BBC Homepage World Service Education
BBC Homepagelow graphics version | feedback | help
BBC News Online
 You are in: World: Europe
Front Page 
Middle East 
South Asia 
From Our Own Correspondent 
Letter From America 
UK Politics 
Talking Point 
In Depth 

The BBC's David Willey in Rome
"The Pope's deputy has suggested that chemists who are Catholics should refuse to sell the pill"
 real 28k

Thursday, 2 November, 2000, 12:15 GMT
Vatican in pill row
The Pope
The Vatican denounced the sale of RU486 as soon as it became available in Italy
Church and state are at loggerheads in Italy over the so-called morning after pill, which became available by prescription on Monday.

The Vatican immediately denounced the sale of the pill.

The pill, formally known as RU486, can induce abortion during the early stages of pregnancy without the need for surgery.

Cardinal Camilo Ruini, who represents the Pope for the diocese of Rome, suggested that Catholic chemists should refuse to sell the pill as conscientious objectors.

Under Italian law, Catholic doctors can refuse to perform abortions, which have been legal for more than 20 years.

The suggestion has not gone down well with Italian politicians, except those on the Catholic right.

Politicians perplexed

Health Minister Umberto Veronese said he was perplexed by the Vatican position because mechanical and chemical devices that function in the same way as RU486 have long been available in Italy.

RU486 pills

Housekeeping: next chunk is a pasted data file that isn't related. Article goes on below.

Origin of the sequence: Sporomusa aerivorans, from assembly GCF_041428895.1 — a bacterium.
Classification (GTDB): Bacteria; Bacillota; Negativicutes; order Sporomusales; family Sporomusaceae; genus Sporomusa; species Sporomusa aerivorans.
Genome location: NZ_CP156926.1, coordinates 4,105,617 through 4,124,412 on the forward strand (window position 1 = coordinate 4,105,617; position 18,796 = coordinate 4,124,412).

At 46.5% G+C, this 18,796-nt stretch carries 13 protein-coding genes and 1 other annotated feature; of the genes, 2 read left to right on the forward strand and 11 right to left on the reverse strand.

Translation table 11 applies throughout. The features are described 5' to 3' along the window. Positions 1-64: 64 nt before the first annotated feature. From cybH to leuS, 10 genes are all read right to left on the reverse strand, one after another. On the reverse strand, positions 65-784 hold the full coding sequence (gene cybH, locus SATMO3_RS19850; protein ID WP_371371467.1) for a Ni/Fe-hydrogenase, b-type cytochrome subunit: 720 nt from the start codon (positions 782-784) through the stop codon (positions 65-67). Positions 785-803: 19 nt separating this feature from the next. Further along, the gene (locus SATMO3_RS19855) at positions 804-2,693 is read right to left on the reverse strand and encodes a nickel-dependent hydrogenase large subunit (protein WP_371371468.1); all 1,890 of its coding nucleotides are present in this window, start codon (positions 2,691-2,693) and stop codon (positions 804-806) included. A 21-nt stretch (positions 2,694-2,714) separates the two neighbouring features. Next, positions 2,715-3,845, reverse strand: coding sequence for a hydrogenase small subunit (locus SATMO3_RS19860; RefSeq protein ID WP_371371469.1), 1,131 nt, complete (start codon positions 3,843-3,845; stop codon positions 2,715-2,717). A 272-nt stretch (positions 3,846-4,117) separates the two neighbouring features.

RU486 can induce abortion if taken within seven weeks of pregnacy
He said that since abortion became legal and information on birth control became widely available, the number of abortions in Italy has declined steadily.

The drug was first launched in France over a decade ago, and is currently available in many other European countries.

The pill was approved for sale by the US Food and Drug Administration (FDA) in October.

The drug is controversial because it causes an abortion if taken within the first 49 days of pregnancy.

Highly effective

There have also been some concerns over its side-effects, which include heavy bleeding and nausea.

RU486 is available in more than a dozen countries across the world, including Britain, and has been used by millions of women.

Studies have shown that the pill, which works by blocking a hormone needed to sustain pregnancy, is 95% effective.

The pill suppresses the body's production of a hormone called progesterone, causing the uterine lining to thin and reject an implanted embryo.

Search BBC News Online

Advanced search options
Launch console
See also:

29 Aug 00 | Health
'Abortion causes foetal pain'
19 May 00 | Health
Chemist morning-after pill closer
Internet links:

The BBC is not responsible for the content of external internet sites

Links to more Europe stories are at the foot of the page.

E-mail this story to a friend

Links to more Europe stories